There are so many benefits to having your child in a baby carrier; for one thing we know that newborns are not designed, physically or mentally to be alone. And while cots, pushchairs and Moses baskets are all perfectly safe to have your little one in, they do not provide the closeness and intimacy that a baby carrier can provide.
After searching for ten weeks, my husband and I still hadn’t found the perfect carrier for our newborn son Ru. We started out with a classic Baby Bjorn and then a Mamas and Papas Comfort Carrier but didn’t feel that either met our needs. It was a bit frustrating, and the search was made even more difficult by a considerable pain in my post C-section back.
So when we came across the Britot Baby Carrier we could sympathies with its creators, London parents Mark and Sue who, after finding that none of the slings in the shops suited their first son William’s needs, decided to invent one of their own.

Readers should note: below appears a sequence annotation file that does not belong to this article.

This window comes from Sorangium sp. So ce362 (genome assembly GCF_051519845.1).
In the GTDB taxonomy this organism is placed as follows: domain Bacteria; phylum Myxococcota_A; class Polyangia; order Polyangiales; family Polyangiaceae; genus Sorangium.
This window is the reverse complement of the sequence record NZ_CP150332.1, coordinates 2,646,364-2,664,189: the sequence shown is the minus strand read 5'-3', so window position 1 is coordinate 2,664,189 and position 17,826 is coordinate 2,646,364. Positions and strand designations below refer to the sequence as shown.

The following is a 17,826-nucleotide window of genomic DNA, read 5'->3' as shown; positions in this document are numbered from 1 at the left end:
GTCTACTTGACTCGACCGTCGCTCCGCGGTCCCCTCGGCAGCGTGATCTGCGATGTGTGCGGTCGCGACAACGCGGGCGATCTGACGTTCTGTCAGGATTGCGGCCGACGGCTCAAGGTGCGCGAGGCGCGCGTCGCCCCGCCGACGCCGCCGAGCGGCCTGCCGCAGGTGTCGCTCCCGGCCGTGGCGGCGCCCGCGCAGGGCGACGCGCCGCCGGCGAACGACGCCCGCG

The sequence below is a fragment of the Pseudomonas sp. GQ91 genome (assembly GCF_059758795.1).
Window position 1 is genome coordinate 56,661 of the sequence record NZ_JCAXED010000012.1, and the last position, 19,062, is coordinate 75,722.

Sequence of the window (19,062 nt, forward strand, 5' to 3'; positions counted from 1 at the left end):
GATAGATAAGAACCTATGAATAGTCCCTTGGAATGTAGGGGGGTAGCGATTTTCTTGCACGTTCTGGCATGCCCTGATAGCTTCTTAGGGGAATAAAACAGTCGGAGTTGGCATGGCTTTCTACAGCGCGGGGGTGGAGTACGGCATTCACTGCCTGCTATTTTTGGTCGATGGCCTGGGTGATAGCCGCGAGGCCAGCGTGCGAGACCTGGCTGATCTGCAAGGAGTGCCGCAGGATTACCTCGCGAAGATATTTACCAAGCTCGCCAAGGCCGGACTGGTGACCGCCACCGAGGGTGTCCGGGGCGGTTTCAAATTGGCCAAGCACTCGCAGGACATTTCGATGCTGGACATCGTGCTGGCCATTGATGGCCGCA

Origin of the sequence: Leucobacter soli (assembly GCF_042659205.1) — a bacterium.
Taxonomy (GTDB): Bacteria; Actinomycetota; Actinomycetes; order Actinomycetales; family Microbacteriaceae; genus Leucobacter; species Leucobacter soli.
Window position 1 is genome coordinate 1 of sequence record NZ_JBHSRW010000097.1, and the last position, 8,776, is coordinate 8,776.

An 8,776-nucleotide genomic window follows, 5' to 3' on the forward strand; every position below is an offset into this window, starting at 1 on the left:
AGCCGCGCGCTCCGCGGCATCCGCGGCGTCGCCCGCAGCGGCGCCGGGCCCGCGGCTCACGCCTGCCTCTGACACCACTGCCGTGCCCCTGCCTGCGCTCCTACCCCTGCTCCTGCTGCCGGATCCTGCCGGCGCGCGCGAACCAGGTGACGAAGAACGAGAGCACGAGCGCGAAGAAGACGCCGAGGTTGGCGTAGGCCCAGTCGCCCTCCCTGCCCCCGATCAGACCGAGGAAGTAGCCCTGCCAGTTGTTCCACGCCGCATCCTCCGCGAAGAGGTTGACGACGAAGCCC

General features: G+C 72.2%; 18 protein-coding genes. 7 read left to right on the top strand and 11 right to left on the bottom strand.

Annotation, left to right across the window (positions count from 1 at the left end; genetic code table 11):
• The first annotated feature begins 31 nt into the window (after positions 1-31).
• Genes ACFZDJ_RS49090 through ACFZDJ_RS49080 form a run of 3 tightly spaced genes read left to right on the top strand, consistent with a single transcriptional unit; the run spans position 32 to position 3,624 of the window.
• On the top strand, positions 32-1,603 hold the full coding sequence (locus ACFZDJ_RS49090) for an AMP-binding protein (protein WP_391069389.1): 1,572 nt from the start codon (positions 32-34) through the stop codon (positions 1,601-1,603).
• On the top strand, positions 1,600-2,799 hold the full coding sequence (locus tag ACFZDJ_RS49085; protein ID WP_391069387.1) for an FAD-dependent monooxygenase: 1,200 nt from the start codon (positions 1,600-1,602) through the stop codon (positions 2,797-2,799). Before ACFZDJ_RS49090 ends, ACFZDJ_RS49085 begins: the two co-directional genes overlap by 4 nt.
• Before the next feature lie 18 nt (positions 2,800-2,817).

The result is a hybrid carrier designed to accommodate children weighing up to 20kg in two front-facing positions.
Despite being a fairly new product on the market, the baby carrier seems to have garnered quite a few fans and has even been named the Best Front Carrier of 2014 by Prima Baby & Pregnancy magazine.
What’s in the box?
- Britot carrier
Any additional extras?
Simplicity is key with the Britot so don’t expect any surprises when you open the package. It contains a 100% cotton carrier in current colour options black, brown or red, and an easy-to-follow 12-page booklet with product info and instructions. It’s all you need!
What does it feel like carrying your newborn in the sling?
When I tried the clingy fabric of the Britot for the first time and held Ru so close he almost felt swaddled, I loved it. I was even able to bend forward to give him a reassuring kiss on the head, which was a big thing for me, considering the back pain I have been experiencing since the C-section.